At least 78,000 people were killed and another 56,000 remain unaccounted for after the cyclone struck on May 2.
International relief organisations have repeatedly insisted that more people will die unless they get immediate food, water, shelter and medical care.
While welcoming thousands of tonnes of donated supplies, the government has been blocking visas for most foreign disaster management experts and insisted reports of survivors not getting enough aid were the work of "traitors".
It was not immediately clear if the announcement meant that the government would allow aid from US naval ships nearby which it said before would be rejected.
On arriving on Thursday, Ban said that he was coming with a "message of hope" for the beleaguered victims of the disaster, which devastated much of the southern Irrawaddy Delta.
He visited a well-organised makeshift relief camp where 500 people huddled in blue tents in Dedaye township, about 75km southwest of Yangon, Myanmar's largest city.
Officials gave no explanation as to why he was not taken to outlying areas further southwest in the townships of Labutta and Bogalay, where the majority of Myanmar's 134,000 dead and missing have been reported.
According to the Red Cross, rivers and ponds in Bogalay remain full of corpses and many people in remote areas have received no aid.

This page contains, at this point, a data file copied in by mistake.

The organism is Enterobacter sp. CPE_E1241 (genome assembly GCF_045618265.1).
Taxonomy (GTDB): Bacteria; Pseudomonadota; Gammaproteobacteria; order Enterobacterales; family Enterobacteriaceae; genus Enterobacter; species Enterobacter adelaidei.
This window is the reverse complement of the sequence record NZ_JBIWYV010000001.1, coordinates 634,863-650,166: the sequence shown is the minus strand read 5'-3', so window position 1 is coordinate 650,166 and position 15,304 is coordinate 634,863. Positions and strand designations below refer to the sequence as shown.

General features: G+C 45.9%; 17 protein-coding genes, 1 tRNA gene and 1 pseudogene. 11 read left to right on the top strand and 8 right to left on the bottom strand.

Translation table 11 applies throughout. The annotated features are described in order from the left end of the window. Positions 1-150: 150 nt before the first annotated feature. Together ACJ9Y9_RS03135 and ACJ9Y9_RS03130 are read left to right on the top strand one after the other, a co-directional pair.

Some nations and international aid groups have expressed dissatisfaction with the government's handling of the disaster.
The government did allow the first of 10 UN helicopters into the country on Thursday.
But the generals had still been refusing to allow French, British and American warships waiting offshore to deliver humanitarian supplies.
France's UN ambassador said his country will push for a resolution to force aid on Myanmar, by whatever means necessary, if it does not open up voluntarily after meetings on Sunday with officials from the UN and the Association South-East Asian Nations (Asean).
Myanmar's military government says 78,000 people were killed in the May 2-3 cyclone and another 56,000 are still unaccounted for.
The UN estimates up to 2.5 million cyclone survivors – only 25 per cent of whom have received aid – are facing hunger and illness from unsanitary conditions, with children being the most vulnerable.
On Sunday, representatives of the UN and Asean are to meet in Yangon for an aid donors' conference.
Donors, however, are asking to see the devastated areas before they hand over the cash.